the most promising fields in Jamaica, continue ftill adorned
with their native productions, and the cultivated are scarcely < valued at above ten or fifteen pounds an acre.
! The neceflity of putting a stop to such inconveniences must be then apparent to every person who considers orie Review, July 1756.
gards the general welfare of the colony; but the means of • redreling them must be the peculiar work of that wise body, ( to whose care the supreme power is committed; and yet I
am afraid, that many of its members will think themselves tou nearly interested, to consider the public happiness with
warmth on this occasion.'—From the knowlege we have of this island, we are sorry to say, there is but too much reason for our Author's fears: the scheme he proposes for remedying this mischief, . by laying a heavy tax on uncultivated lands (we presume he means only those that are possessed) and reassum
ing the forfeited without favour,' is not new; the same project was talked of at least fifteen years ago, particularly by some new settlers, who came from the island of Antigua ; where, as Dr. Brown rightly observes, such a tax had fullý fucceeded.---His proposal for allotting a certain number of acres to form regular plantations of the most useful timbertrees, such as braziletto, fuftic, lignum vitæ, ebony, bastardcedar, cedar, and mahogony, is practicable, and seems to deserve a serious consideration.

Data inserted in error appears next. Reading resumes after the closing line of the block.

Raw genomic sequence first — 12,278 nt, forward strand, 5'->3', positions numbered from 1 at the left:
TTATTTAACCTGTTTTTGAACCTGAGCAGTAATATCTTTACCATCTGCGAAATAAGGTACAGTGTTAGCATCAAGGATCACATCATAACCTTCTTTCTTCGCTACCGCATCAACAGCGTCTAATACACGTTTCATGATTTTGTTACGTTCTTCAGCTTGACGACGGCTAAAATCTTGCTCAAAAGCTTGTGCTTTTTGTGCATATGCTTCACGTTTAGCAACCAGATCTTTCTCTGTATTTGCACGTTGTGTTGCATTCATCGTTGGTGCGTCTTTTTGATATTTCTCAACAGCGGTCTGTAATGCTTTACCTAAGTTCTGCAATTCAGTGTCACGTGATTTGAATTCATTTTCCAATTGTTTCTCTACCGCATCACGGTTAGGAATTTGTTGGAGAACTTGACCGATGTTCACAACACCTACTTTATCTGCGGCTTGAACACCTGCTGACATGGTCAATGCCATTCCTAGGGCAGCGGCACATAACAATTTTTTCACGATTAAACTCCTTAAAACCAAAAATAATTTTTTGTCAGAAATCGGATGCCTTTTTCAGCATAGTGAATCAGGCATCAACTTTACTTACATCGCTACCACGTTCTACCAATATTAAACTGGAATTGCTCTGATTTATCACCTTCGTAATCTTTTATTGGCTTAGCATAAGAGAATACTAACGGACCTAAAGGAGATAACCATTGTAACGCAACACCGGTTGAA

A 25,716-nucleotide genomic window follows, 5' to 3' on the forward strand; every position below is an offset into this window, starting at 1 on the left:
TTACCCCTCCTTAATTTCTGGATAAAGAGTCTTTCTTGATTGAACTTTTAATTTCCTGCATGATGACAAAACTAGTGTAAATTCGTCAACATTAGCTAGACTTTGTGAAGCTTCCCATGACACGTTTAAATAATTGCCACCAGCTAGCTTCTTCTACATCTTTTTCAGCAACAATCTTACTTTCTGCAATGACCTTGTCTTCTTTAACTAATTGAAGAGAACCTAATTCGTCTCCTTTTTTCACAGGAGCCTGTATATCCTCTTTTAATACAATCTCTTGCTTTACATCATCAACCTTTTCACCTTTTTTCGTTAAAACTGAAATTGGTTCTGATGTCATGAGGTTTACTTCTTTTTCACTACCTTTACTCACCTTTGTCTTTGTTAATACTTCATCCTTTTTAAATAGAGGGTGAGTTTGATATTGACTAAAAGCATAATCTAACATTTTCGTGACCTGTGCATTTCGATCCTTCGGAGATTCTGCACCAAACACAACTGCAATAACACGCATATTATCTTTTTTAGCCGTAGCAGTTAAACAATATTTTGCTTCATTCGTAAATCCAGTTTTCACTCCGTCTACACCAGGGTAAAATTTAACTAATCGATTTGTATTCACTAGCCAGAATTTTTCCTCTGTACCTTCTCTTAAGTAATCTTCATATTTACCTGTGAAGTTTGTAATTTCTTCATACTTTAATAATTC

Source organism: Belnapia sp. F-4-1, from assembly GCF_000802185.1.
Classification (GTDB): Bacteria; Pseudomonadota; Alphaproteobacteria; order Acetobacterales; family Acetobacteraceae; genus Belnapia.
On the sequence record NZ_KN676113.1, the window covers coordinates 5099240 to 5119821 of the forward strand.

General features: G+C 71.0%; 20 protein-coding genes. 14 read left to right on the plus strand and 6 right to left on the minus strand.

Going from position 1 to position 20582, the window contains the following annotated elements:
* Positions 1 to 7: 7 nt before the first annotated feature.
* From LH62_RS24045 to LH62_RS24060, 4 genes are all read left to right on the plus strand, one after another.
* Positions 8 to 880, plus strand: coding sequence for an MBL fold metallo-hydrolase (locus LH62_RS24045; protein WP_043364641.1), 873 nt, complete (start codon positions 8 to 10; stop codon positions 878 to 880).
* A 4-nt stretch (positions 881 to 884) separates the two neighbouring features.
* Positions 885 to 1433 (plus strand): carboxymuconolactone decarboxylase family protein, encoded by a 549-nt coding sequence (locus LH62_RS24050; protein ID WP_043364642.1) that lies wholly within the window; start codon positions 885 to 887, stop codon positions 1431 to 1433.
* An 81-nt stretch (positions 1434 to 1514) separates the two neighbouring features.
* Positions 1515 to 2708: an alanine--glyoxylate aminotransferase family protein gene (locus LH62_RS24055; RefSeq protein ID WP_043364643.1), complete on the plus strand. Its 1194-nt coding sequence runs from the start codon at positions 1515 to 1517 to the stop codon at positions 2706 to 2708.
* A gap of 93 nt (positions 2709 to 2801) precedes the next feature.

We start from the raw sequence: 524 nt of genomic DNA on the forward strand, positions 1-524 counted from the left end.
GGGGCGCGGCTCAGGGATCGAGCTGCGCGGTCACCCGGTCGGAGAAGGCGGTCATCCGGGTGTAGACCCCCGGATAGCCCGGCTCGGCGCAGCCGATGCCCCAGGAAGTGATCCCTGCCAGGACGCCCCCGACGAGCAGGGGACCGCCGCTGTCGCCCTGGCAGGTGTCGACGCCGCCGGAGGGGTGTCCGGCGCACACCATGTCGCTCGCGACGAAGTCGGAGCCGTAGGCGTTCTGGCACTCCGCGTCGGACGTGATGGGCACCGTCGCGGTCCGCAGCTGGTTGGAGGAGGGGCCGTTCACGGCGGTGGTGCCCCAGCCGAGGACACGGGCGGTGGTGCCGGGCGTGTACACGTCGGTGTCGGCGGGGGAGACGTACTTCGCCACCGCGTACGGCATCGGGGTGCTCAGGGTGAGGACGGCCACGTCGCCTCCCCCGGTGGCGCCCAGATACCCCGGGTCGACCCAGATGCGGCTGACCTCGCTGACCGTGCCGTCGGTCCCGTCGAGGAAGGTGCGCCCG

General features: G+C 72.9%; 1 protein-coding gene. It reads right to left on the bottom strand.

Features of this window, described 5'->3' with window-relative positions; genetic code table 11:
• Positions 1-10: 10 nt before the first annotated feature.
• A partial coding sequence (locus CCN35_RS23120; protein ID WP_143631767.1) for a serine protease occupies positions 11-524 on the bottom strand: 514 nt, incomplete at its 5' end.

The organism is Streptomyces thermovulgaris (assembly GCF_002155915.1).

Tho' this island is not so far improved as it might or ought to be, its importance to Great Britain cannot better be determined than by its produce, exports, and imports. The respective value of these, our Author has taken more than a little pains to ascertain. The materials from whence he has collected his informations, are, the books in the public offices of Jamaica, and schedules occasionally laid before the house of Hence he computes, that
1. 1. The quantity of sugar exported (d) annually
at a medium for four years, ending in De-
738280 7 6 2. Rum (f) exported about 4600 puncheons,
valued according to the common price there 69575 0 0